nx^(x-1), but couldn’t see how this was implemented.

    If possible could you show the algebra steps? I don’t need the calculus notation, but would like to know how it works, not just the answer.

    You said that you tried to eliminate the 0 from the denominator.
    I answered that it is a problem of discontinuity. Deriving a function you are worsening the function properties. Example: x^1/3 is continuous and defined in all the se of real number R. Its derivated function (1/3) * x^1/3 is discontinuous in the point 0, where it is not defined.
    If you need to do some operation that uses those two derivative in the point 0, you may not use them, becasue for x = 0 the two functions are not defined, their value simply does not exist.

    I see now, thanks.

    Excuse me, in the post you have quoted I wrote the derivate worng it is : (1/3)*x^(-2/3)!
    But the reasoning is right.
    I have corrected the original post!



  • boy - i hope that Romulus gets a lot of positive Karma for this . . . .



  • @Romulus:

    @Nukchebi0:

    @Romulus:

    @Nukchebi0:

    What is the derivative of x^(1/3) and -x(1/3)? I tried finding an equation that eliminated 0 from the denominator, but failed. I also tried using the “cheat” method (x^n ->
    nx^(x-1), but couldn’t see how this was implemented.

    If possible could you show the algebra steps? I don’t need the calculus notation, but would like to know how it works, not just the answer.

    You said that you tried to eliminate the 0 from the denominator.
    I answered that it is a problem of discontinuity. Deriving a function you are worsening the function properties. Example: x^1/3 is continuous and defined in all the se of real number R. Its derivated function (1/3) * x^1/3 is discontinuous in the point 0, where it is not defined.
    If you need to do some operation that uses those two derivative in the point 0, you may not use them, becasue for x = 0 the two functions are not defined, their value simply does not exist.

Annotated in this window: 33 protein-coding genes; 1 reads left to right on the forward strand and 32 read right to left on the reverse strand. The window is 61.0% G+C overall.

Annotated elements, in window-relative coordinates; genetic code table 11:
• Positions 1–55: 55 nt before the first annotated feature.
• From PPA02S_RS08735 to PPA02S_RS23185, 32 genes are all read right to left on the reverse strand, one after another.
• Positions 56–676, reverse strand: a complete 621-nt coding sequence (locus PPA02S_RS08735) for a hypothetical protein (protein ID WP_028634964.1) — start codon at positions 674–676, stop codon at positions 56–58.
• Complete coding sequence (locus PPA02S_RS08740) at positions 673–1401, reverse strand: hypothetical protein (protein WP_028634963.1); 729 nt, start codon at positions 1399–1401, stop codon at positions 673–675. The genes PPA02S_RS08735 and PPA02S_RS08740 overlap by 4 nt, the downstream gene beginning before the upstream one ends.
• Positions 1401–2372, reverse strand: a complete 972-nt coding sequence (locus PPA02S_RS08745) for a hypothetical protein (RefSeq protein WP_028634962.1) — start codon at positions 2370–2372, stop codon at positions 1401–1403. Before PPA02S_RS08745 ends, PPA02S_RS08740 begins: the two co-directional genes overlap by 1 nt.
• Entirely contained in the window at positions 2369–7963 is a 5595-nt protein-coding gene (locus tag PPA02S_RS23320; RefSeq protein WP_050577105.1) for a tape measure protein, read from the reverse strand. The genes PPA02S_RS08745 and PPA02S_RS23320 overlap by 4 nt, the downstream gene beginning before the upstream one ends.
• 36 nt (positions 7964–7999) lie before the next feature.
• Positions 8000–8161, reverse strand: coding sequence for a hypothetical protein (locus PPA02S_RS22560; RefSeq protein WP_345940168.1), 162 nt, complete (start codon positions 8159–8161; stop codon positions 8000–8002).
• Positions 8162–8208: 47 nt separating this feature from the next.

I see now, thanks.

    Excuse me, in the post you have quoted I wrote the derivate worng it is : (1/3)*x^(-2/3)!
    But the reasoning is right.
    I have corrected the original post!

    I figured that you did. I make a ton of mistakes of that ilk.

    @cystic:

    boy - i hope that Romulus gets a lot of positive Karma for this . . . .

    And yes, he will receive positive karma.

    Edit: It seems I can’t. I try and I get a message saying server verification has failed. The suggested fix does nothing.


  • 2018 2017 '16 '11 Moderator

    Prolly not a big deal.  I just really, really, REALLY hate coding.



  • I love coding! But in the last year I am coding less and less.
    I am ususally involved in analysis and design.
    I have to write a lot of documentation!

    I am happy that at least I am writing the docs in Latex so I still have to “compile” something!



  • my brain hurts.



  • @cyan:

    my brain hurts.

    Sorry!  :oops:

    Next time I will use PM!  😄
    All in all this is an A&A forum…


  • 2007 AAR League

    @cystic:

    boy - i hope that Romulus gets a lot of positive Karma for this . . . .

    He should get negative Karma … how will nukchebi0 learn now?!



  • @AJ:

    @cystic:

    boy - i hope that Romulus gets a lot of positive Karma for this . . . .

    He should get negative Karma … how will nukchebi0 learn now?!

    I learnt when someone showed to me how to apply derivative rules.
    If you try to apply a mathematical rule and it do not work it pointless to continue to try. Mathematics is a correct science, someonw have to show you how to apply it correectly.

    Do, or do not. There is no try.


  • 2018 2017 '16 '11 Moderator

    There is no wrong answer in Mathematics.  Just a procedure that didn’t work the way you had hoped.  Sometimes a U-substitution works, sometimes Integration by Parts, sometimes FOIL, sometimes LOGs/Exponentials, etc.



  • Is the thing I tried to say…
    I agree with you!